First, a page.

Preprints
https://doi.org/10.5194/bg-2019-444
https://doi.org/10.5194/bg-2019-444
16 Dec 2019
 | 16 Dec 2019
Status: this preprint has been withdrawn by the authors.

Calcite and vaterite biosynthesis by nitrate dissimilating bacteria in carbonatogenesis process under aerobic and anaerobic conditions

Marwa Eltarahony, Sahar Zaki, Ayman Kamal, and Desouky Abd-El-Haleem

Abstract. This study deals with 16S rDNA identified bacteria, Lysinibacillus sphaericus (71A), Raoultella planticola (VIP), and Streptomyces pluricolorescens (EM4) capable of precipitating CaCO3 through a nitrate reduction aerobically and anaerobically. The produced CaCO3 crystals were analyzed using XRD, EDX, and SEM. The results showed that the carbonatogenic bacteria served as nucleation sites for CaCO3 precipitation with distinct variation in polymorph and morphology; reflecting strain-specific property. Notably, the amount of precipitated CaCO3 recorded 3.27 (aerobic), 1.55 (anaerobic), 4.15 (aerobic), 3.75 (aerobic) and 1.87 (anaerobic) g/100 mL of strains 71A, EM4 and VIP, respectively, for 240 h of incubation. The study of changes in media chemistry during carbonatogenesis process revealed positive correlation between bacterial growth, nitrate reductase activity, pH, EC, amount of deposited CaCO3 and NO3 consumption. Therefore, the applications of these bacterial strains, which employed for the first time in carbonatogenesis process, are promising in the environmental, biomedical and civil engineering fields.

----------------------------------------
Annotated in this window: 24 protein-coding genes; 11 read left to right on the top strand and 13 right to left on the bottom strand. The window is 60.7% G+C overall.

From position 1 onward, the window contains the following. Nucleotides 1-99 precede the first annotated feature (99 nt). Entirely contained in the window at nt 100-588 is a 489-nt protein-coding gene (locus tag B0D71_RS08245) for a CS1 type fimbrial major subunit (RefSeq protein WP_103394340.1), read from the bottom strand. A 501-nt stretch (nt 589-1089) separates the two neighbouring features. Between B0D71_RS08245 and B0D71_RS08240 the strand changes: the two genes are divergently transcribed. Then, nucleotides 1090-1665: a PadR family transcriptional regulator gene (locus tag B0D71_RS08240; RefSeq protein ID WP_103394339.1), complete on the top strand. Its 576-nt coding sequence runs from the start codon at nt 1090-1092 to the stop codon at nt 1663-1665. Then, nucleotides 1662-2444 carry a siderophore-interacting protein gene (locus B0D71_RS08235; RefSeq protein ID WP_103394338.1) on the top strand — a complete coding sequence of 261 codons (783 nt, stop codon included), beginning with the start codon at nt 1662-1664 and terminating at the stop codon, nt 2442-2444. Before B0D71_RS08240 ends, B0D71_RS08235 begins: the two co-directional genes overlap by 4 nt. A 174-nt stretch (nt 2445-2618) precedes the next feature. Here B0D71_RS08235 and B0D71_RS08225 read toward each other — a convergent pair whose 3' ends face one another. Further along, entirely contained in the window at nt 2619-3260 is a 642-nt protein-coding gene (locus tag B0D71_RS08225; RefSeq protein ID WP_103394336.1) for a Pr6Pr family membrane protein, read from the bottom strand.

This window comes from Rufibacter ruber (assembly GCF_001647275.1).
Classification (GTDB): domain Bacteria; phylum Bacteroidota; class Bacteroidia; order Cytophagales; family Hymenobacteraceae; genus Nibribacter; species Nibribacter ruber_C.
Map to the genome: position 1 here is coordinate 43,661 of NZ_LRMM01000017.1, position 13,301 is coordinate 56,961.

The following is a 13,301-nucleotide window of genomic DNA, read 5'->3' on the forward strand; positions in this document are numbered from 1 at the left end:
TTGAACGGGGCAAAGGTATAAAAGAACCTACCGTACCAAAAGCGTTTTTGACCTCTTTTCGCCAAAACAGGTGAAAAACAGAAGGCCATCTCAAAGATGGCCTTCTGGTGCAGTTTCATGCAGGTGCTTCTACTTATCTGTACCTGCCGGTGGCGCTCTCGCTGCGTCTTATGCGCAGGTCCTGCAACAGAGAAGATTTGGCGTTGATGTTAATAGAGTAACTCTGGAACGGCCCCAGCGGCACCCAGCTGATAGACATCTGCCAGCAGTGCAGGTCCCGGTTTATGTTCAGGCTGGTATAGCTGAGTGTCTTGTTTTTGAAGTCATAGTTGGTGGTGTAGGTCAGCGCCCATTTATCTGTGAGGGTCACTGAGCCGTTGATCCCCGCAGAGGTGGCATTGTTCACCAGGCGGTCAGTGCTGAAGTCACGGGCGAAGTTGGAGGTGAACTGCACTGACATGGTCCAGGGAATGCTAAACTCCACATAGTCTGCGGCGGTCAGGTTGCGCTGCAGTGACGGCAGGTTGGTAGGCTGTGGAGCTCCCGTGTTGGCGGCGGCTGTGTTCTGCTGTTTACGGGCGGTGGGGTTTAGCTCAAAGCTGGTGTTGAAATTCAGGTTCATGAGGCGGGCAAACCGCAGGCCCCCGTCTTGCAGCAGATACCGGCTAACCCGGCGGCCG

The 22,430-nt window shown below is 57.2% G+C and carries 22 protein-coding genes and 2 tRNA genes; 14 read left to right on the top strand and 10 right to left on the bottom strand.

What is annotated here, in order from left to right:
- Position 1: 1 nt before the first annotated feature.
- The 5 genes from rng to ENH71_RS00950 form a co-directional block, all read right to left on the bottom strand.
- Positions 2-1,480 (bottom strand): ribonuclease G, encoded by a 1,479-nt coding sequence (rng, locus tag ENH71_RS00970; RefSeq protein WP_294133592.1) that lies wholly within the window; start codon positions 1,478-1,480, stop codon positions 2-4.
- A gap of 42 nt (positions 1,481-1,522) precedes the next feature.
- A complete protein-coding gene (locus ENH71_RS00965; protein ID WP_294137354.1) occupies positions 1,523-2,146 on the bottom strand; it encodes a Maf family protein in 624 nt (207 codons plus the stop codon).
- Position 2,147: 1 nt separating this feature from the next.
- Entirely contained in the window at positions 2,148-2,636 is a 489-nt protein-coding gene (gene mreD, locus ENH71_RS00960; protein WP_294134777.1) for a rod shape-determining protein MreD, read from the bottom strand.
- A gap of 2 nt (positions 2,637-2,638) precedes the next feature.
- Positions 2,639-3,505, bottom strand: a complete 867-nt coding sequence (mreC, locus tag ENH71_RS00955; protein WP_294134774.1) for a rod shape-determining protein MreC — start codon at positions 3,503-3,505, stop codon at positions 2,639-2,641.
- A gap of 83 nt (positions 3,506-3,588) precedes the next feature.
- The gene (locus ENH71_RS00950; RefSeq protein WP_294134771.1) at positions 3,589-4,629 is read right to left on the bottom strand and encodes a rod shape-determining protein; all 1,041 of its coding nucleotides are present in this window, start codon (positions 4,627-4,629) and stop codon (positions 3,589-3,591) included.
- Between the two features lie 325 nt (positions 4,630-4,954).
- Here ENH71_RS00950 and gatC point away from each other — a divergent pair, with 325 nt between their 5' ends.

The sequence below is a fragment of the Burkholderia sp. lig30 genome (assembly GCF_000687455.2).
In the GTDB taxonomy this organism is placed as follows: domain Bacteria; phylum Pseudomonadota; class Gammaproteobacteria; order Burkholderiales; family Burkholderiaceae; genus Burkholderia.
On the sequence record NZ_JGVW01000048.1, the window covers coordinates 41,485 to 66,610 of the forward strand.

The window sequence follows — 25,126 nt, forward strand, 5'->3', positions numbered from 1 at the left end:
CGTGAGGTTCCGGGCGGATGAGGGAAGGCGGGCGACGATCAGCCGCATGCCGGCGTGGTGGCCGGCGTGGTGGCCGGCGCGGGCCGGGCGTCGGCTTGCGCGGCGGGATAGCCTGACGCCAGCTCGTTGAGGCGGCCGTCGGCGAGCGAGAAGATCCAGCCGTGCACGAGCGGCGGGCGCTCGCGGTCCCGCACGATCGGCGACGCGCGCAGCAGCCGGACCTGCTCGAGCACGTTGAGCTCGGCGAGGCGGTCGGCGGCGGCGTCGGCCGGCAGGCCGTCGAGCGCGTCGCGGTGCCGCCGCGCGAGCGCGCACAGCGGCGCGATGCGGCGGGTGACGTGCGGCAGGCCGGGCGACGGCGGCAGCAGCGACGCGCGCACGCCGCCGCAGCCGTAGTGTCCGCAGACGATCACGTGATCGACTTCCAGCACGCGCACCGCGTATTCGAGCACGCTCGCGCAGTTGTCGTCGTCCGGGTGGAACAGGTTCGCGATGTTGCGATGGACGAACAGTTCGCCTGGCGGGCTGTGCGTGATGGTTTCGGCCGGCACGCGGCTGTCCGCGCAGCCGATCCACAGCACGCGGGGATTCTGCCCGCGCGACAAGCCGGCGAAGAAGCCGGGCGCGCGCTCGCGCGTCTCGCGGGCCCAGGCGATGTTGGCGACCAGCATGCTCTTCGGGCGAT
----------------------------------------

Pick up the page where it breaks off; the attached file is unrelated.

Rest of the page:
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Marwa Eltarahony, Sahar Zaki, Ayman Kamal, and Desouky Abd-El-Haleem

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Interactive discussion

Status: closed
Status: closed
AC: Author comment | RC: Referee comment | SC: Short comment | EC: Editor comment
Printer-friendly Version - Printer-friendly version Supplement - Supplement
Marwa Eltarahony, Sahar Zaki, Ayman Kamal, and Desouky Abd-El-Haleem
Marwa Eltarahony, Sahar Zaki, Ayman Kamal, and Desouky Abd-El-Haleem

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Short summary
This study utilized the bacterial strains in carbonatogenesis process through nitrate reduction under aerobic and anaerobic conditions. The precipitated CaCO3 were characterized, it was either calcite or vaterite. Overall, carbonatogenesis process via nitrate reduction is totally biological, ecofriendly, inexpensive, and promotes CaCO3 precipitations without accumulation of toxic by-product. The produced biosafe CaCO3 would be employed for subsequent environmental and medical applications.
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